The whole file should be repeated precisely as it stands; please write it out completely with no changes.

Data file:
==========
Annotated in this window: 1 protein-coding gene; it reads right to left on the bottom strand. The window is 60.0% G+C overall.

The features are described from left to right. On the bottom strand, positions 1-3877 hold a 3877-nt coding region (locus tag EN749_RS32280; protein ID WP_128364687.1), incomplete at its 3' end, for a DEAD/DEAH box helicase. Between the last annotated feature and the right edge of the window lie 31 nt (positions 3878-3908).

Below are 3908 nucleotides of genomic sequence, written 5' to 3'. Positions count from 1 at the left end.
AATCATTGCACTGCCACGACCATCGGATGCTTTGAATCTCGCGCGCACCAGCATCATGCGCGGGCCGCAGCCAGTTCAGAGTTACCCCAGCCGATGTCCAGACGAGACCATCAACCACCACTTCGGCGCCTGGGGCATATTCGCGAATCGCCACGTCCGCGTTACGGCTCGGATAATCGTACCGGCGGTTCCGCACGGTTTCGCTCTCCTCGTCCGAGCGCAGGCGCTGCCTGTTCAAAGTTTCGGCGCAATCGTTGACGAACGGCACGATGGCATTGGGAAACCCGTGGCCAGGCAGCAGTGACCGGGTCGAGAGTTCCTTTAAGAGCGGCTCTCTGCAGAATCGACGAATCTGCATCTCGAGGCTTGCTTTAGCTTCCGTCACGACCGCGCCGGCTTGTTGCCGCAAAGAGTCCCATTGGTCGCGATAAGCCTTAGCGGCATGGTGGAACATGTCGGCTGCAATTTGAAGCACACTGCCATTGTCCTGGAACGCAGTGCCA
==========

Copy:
Annotated in this window: 1 protein-coding gene; it reads right to left on the bottom strand. The window is 60.0% G+C overall.

The features are described from left to right. On the bottom strand, positions 1-3877 hold a 3877-nt coding region (locus tag EN749_RS32280; protein ID WP_128364687.1), incomplete at its 3' end, for a DEAD/DEAH box helicase. Between the last annotated feature and the right edge of the window lie 31 nt (positions 3878-3908).

Below are 3908 nucleotides of genomic sequence, written 5' to 3'. Positions count from 1 at the left end.
AATCATTGCACTGCCACGACCATCGGATGCTTTGAATCTCGCGCGCACCAGCATCATGCGCGGGCCGCAGCCAGTTCAGAGTTACCCCAGCCGATGTCCAGACGAGACCATCAACCACCACTTCGGCGCCTGGGGCATATTCGCGAATCGCCACGTCCGCGTTACGGCTCGGATAATCGTACCGGCGGTTCCGCACGGTTTCGCTCTCCTCGTCCGAGCGCAGGCGCTGCCTGTTCAAAGTTTCGGCGCAATCGTTGACGAACGGCACGATGGCATTGGGAAACCCGTGGCCAGGCAGCAGTGACCGGGTCGAGAGTTCCTTTAAGAGCGGCTCTCTGCAGAATCGACGAATCTGCATCTCGAGGCTTGCTTTAGCTTCCGTCACGACCGCGCCGGCTTGTTGCCGCAAAGAGTCCCATTGGTCGCGATAAGCCTTAGCGGCATGGTGGAACATGTCGGCTGCAATTTGAAGCACACTGCCATTGTCCTGGAACGCAGTGCCA